This time, she is the one facing charges — two charges of tampering with physical evidence, Class D felonies.
The last time Rebecca Kirk was the center of attention in a court room she was sitting on the witness stand in June 2012 during Calvin Duane Pettey's murder trial.
She was attentive, emotional and forthcoming.
She said she "destroyed evidence" — evidence that would have been used against her boyfriend, Pettey, in his murder trial. He was convicted and sentenced to life in prison in the shooting death of Sandy Fugate, his fiance.
However, all eyes will be on Kirk again as she makes another courtroom appearance. This time, she is the one facing charges — two charges of tampering with physical evidence, Class D felonies. She is scheduled to go before Judge David Hamilton Ash at 9 a.m. Wednesday, Jan. 16 at the Pike County Courthouse in Bowling Green. The charges come out of Pike County because that's where the alleged tampering took place.
To the untrained eye, this may look like an open and shut case. After all, Kirk admitted to committing what she's charged for. The courtroom heard it in June, it got reported in the media.
So does any plea other than guilty set Kirk up for more charges? Not so fast says Pike County Prosecutor Mark Fisher.
"We have trials all the time where people gave a confession and they may argue that the confession didn't really mean what it said. If she pleads not guilty and wants a trial, doesn't mean she's not saying anything different than what she said before. Until she takes the stand and testifies differently, there would be no perjury involved," Fisher said. "She may plead not guilty for a variety of reasons. She may simply want her day in court. Somebody could be guilty and absolutely know they're guilty, they'll still want their day in court, want a trial. They'll want a jury to make that determination that they're guilty instead of a judge or instead of them admitting it by pleading guilty."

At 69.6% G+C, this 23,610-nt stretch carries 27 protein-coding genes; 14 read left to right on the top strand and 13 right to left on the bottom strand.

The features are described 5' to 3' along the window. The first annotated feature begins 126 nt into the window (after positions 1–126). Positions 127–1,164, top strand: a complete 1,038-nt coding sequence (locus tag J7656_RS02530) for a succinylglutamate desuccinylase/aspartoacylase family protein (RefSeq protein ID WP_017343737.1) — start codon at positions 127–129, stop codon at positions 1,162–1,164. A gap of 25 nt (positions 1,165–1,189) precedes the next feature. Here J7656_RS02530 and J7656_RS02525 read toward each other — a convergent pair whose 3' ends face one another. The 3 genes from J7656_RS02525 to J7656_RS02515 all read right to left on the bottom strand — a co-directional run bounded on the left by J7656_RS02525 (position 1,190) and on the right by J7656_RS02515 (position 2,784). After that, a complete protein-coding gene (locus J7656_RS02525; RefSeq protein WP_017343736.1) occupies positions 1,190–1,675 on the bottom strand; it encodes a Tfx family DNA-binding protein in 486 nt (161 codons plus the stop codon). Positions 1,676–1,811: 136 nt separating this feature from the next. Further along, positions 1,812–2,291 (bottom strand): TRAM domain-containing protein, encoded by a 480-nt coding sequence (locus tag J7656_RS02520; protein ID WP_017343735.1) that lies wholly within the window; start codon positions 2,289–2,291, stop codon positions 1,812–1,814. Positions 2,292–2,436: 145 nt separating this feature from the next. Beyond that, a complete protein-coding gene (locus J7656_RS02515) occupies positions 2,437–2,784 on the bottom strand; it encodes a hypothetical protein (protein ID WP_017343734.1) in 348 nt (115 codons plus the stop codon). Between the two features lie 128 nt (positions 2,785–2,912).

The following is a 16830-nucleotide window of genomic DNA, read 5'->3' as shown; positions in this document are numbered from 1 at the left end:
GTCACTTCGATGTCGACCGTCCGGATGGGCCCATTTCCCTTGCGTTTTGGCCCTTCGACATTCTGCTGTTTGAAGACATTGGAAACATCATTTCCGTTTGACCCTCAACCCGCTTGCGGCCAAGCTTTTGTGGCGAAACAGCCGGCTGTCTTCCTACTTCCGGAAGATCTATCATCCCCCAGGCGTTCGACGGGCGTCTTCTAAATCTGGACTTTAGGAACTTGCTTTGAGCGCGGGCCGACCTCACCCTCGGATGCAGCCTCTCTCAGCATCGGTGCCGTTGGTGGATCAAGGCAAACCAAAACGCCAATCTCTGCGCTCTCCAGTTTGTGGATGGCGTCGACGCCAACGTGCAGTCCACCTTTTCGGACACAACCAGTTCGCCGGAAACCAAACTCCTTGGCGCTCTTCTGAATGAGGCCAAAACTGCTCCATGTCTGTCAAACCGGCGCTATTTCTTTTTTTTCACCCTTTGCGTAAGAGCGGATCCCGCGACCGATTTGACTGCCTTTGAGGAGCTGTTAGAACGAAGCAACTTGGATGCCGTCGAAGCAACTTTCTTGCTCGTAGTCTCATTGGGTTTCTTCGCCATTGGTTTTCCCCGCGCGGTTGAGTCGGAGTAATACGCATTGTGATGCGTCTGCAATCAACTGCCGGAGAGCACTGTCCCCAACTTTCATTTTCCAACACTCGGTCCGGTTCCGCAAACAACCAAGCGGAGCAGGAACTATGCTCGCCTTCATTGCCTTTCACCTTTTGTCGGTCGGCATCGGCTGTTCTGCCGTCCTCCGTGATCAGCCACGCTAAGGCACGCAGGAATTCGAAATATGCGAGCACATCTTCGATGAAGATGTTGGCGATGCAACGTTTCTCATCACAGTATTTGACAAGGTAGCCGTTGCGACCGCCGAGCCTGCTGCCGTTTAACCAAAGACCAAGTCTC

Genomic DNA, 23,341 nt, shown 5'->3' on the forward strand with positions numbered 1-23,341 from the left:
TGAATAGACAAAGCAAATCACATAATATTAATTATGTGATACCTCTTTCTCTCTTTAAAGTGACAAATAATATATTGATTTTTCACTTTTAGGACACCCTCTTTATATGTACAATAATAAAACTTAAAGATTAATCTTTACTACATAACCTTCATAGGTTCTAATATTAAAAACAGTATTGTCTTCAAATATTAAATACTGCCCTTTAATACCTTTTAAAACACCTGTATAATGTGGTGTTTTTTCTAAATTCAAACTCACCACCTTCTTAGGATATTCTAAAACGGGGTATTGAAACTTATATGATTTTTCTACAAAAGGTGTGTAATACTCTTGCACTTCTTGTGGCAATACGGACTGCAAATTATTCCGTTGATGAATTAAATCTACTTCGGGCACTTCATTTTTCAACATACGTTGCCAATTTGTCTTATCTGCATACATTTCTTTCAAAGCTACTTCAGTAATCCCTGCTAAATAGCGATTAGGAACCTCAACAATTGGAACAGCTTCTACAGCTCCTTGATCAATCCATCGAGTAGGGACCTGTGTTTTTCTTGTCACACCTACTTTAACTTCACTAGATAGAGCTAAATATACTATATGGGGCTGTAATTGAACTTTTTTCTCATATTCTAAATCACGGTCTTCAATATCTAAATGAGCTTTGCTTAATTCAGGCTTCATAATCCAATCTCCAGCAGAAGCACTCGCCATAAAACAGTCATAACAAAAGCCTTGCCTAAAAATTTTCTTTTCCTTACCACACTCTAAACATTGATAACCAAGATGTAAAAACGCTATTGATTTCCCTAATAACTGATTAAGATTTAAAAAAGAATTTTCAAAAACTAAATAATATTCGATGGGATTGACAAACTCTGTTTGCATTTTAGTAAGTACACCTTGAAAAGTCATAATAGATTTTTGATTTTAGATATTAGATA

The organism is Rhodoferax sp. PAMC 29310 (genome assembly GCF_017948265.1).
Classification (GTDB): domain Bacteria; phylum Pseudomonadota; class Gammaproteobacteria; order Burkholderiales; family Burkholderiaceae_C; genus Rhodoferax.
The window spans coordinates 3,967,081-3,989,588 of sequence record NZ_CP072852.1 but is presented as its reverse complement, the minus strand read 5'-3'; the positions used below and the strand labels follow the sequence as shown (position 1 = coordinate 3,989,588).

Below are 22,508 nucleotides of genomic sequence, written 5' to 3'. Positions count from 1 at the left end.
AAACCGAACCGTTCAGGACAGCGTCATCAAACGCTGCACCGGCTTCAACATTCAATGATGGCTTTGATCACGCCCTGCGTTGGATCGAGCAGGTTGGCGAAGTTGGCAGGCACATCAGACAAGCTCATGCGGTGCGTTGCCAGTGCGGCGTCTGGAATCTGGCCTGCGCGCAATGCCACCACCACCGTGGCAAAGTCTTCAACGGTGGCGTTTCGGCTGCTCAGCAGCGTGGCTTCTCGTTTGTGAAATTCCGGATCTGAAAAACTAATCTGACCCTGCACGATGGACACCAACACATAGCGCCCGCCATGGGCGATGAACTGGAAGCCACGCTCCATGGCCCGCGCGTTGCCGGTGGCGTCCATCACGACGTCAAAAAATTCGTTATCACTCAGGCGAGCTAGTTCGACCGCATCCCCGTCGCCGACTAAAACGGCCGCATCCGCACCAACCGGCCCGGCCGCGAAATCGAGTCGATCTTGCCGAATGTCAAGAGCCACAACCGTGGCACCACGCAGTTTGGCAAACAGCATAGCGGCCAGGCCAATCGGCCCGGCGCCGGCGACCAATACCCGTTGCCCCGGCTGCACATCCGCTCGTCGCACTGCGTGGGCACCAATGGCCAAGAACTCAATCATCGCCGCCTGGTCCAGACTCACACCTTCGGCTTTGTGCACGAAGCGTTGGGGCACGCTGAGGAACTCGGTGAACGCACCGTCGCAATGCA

The charges against Kirk include possible jail time if she's convicted.
"They carry the possibility of up to 1 year each in the county jail or up to four years each in the Missouri Department of Corrections, and/or a $5,000 fine. The maximum would be four years — Department of Corrections on each charge — plus $5,000 on each charge. That's the range," Fisher said. "These are the only charges that I have on her. These are the only charges from all of the information that I have been provided that I can charge her with. New information comes forward, obviously that could result in an amendment, or new charges, or a reduction of charges."